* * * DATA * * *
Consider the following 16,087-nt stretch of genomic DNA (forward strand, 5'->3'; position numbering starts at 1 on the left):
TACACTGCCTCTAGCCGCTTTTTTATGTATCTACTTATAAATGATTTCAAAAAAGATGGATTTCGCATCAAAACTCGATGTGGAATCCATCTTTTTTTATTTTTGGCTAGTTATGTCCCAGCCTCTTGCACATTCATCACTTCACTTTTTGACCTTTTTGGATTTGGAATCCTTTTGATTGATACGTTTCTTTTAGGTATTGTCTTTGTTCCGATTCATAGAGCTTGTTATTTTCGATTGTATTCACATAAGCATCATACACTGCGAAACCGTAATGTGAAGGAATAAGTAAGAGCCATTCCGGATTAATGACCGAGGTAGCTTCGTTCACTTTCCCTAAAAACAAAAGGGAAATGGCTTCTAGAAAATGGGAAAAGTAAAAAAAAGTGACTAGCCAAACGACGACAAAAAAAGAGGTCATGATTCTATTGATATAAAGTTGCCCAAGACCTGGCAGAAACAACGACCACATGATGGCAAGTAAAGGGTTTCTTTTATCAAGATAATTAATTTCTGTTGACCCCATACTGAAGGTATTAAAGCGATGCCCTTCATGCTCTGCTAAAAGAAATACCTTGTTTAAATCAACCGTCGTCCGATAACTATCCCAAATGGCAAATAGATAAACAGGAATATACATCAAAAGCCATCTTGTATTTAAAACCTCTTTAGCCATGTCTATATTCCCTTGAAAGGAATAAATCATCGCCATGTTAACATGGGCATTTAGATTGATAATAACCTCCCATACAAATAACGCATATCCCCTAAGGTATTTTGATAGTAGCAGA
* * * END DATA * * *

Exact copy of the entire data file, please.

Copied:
Consider the following 16,087-nt stretch of genomic DNA (forward strand, 5'->3'; position numbering starts at 1 on the left):
TACACTGCCTCTAGCCGCTTTTTTATGTATCTACTTATAAATGATTTCAAAAAAGATGGATTTCGCATCAAAACTCGATGTGGAATCCATCTTTTTTTATTTTTGGCTAGTTATGTCCCAGCCTCTTGCACATTCATCACTTCACTTTTTGACCTTTTTGGATTTGGAATCCTTTTGATTGATACGTTTCTTTTAGGTATTGTCTTTGTTCCGATTCATAGAGCTTGTTATTTTCGATTGTATTCACATAAGCATCATACACTGCGAAACCGTAATGTGAAGGAATAAGTAAGAGCCATTCCGGATTAATGACCGAGGTAGCTTCGTTCACTTTCCCTAAAAACAAAAGGGAAATGGCTTCTAGAAAATGGGAAAAGTAAAAAAAAGTGACTAGCCAAACGACGACAAAAAAAGAGGTCATGATTCTATTGATATAAAGTTGCCCAAGACCTGGCAGAAACAACGACCACATGATGGCAAGTAAAGGGTTTCTTTTATCAAGATAATTAATTTCTGTTGACCCCATACTGAAGGTATTAAAGCGATGCCCTTCATGCTCTGCTAAAAGAAATACCTTGTTTAAATCAACCGTCGTCCGATAACTATCCCAAATGGCAAATAGATAAACAGGAATATACATCAAAAGCCATCTTGTATTTAAAACCTCTTTAGCCATGTCTATATTCCCTTGAAAGGAATAAATCATCGCCATGTTAACATGGGCATTTAGATTGATAATAACCTCCCATACAAATAACGCATATCCCCTAAGGTATTTTGATAGTAGCAGA